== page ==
On February 19, 1970 the IDS reported that, “Chancellor Byrum Carter said Wednesday afternoon that he would not debate with leftist students on the General Electric recruiting

Carter declines to debate

activities on campus and the post-G.E. strike situation in Bloomington.”

Among other things I discovered, campus and nation-wide demonstration fliers, a detailed list of precautions that should be taken in preparation for demonstration and multiple signed petitions. It appears that Carter played an active role in keeping the peace on campus while still allowing students to voice their opinions in a civil manner. However, as he advanced in the academic world his roles on campus slowly changed.

I was hoping to find some more information regarding the GE strike on campus, but after much time searching, I was unable to unearth any more information. If anyone was at I.U. during the Vietnam War and remembers the strike against General Electric I would love to learn more about it. To learn more about the role Chancellor Carter played at I.U., check out the collection’s finding aid and contact the Archives for access!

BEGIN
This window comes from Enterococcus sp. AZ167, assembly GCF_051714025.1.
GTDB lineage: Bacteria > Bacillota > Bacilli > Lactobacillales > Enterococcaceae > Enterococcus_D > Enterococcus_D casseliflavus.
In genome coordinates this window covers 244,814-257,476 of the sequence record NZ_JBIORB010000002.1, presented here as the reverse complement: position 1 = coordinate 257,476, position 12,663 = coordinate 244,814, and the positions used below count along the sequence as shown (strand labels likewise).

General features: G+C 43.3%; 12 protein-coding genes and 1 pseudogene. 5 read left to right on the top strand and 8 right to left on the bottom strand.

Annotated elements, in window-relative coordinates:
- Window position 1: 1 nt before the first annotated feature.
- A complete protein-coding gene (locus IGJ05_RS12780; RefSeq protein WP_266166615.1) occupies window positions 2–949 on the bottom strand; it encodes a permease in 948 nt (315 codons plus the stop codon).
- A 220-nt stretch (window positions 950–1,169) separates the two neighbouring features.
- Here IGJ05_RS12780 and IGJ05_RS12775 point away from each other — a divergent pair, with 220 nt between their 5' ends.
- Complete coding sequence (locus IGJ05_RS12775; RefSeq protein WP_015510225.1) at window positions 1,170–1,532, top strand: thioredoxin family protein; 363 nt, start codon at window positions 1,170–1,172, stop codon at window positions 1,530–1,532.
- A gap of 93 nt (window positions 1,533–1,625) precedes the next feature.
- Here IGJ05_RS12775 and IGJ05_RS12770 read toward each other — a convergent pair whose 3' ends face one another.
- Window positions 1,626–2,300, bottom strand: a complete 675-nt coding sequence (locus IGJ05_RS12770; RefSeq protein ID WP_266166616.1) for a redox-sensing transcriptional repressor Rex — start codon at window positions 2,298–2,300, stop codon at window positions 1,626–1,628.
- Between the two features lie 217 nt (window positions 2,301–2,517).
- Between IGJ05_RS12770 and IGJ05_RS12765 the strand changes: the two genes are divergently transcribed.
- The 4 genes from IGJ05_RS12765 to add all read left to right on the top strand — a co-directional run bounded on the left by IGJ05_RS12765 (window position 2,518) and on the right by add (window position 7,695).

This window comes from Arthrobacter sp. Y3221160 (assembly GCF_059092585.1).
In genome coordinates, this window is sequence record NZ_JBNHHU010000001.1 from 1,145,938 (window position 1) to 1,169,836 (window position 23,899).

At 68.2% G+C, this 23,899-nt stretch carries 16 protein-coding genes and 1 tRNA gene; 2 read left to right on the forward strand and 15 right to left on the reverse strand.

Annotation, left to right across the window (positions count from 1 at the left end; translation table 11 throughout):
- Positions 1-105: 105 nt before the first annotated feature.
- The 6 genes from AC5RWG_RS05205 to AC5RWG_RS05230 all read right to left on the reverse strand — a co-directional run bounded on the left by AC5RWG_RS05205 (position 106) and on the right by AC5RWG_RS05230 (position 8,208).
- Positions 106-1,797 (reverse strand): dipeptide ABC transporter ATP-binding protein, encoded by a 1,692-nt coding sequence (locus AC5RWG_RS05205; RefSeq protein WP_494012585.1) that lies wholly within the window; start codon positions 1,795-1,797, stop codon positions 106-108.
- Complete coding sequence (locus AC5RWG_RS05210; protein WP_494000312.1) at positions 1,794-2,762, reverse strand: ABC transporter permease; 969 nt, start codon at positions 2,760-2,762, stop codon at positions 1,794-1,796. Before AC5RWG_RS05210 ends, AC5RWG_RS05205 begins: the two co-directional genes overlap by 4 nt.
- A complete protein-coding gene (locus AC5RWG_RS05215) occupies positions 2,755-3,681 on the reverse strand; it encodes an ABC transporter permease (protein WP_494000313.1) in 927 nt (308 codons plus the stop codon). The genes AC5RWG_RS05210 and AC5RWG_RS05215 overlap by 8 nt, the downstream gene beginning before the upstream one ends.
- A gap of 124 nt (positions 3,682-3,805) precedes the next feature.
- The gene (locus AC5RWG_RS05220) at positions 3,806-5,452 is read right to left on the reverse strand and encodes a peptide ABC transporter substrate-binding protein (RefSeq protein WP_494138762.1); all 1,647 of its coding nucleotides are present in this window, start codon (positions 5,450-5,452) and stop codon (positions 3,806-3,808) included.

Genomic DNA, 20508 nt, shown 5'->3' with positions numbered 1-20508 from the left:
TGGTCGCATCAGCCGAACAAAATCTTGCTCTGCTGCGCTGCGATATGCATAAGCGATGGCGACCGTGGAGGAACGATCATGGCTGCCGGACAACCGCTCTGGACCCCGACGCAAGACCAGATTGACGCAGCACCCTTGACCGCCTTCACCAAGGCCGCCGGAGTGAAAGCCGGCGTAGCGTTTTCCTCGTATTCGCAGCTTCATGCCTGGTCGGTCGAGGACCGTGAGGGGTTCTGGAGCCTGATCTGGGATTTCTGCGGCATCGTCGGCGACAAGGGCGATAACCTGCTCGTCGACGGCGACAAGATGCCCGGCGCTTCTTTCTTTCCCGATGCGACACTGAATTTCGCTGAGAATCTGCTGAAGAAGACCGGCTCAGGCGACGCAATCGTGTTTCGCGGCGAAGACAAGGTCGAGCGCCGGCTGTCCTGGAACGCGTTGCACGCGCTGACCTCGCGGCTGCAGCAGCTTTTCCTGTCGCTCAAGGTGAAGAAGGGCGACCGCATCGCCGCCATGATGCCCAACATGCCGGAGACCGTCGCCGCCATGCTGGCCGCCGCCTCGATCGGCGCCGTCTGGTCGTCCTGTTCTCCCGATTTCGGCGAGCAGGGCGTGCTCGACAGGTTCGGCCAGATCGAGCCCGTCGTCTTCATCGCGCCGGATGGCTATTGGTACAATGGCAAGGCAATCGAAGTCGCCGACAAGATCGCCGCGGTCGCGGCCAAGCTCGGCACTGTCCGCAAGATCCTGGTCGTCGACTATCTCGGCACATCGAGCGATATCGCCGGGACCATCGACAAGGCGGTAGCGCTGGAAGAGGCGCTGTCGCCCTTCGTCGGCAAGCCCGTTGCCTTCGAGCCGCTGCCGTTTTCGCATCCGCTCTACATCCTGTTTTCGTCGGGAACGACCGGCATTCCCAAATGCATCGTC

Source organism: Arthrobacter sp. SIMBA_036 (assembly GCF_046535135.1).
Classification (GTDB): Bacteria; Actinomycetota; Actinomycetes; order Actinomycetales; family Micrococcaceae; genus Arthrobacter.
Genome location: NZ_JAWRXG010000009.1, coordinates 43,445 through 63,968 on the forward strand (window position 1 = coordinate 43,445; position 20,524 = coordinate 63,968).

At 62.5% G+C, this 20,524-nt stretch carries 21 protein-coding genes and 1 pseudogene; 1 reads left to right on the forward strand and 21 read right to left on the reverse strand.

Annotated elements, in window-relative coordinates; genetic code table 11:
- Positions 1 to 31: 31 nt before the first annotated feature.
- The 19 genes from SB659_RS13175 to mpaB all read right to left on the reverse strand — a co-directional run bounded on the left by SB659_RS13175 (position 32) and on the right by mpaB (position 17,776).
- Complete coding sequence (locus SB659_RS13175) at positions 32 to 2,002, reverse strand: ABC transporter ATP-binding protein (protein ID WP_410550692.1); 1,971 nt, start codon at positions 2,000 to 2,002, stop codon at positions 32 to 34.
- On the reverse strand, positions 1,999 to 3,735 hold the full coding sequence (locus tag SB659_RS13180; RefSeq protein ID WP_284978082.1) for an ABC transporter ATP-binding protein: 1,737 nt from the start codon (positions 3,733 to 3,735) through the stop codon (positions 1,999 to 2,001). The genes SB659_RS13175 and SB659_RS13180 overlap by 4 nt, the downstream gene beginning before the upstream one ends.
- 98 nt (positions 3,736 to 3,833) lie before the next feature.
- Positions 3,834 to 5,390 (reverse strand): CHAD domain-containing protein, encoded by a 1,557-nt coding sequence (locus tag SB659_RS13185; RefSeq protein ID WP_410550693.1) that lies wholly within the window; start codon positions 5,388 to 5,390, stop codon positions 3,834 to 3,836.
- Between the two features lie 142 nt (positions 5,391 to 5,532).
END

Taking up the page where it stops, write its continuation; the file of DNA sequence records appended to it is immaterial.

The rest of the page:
Processing Blog #7: The Henry H. H. Remak Collection

It’s been awhile since I’ve posted an update on the Henry H. H. Remak Collection. The fall semester is now behind us, and I’m happy to say that I have almost completed a first run through. My processing on this collection began back in April and since then, I have sorted through 99 boxes of materials and have only 9 more to go!

Up to this point I have sorted the files into various series: administrative files; teaching files; editorial files; research and publications; professional associations and activities; and correspondence. More recently, I’ve had to start sorting by decade, as many of the records came to us out of folders and without any clear organization. Over the last month, I’ve come across quite a few files, mostly correspondence, pertaining to Remak’s tenure as vice-chancellor and dean of faculties from 1969-1974. Also, if you are interested in Henry Remak’s research in comparative literature, a multitude of research notes will soon be available for you to peruse.

My work is far from over, but I hope to have this collection researcher-friendly by next fall. In the meantime, I’ll continue to keep you posted!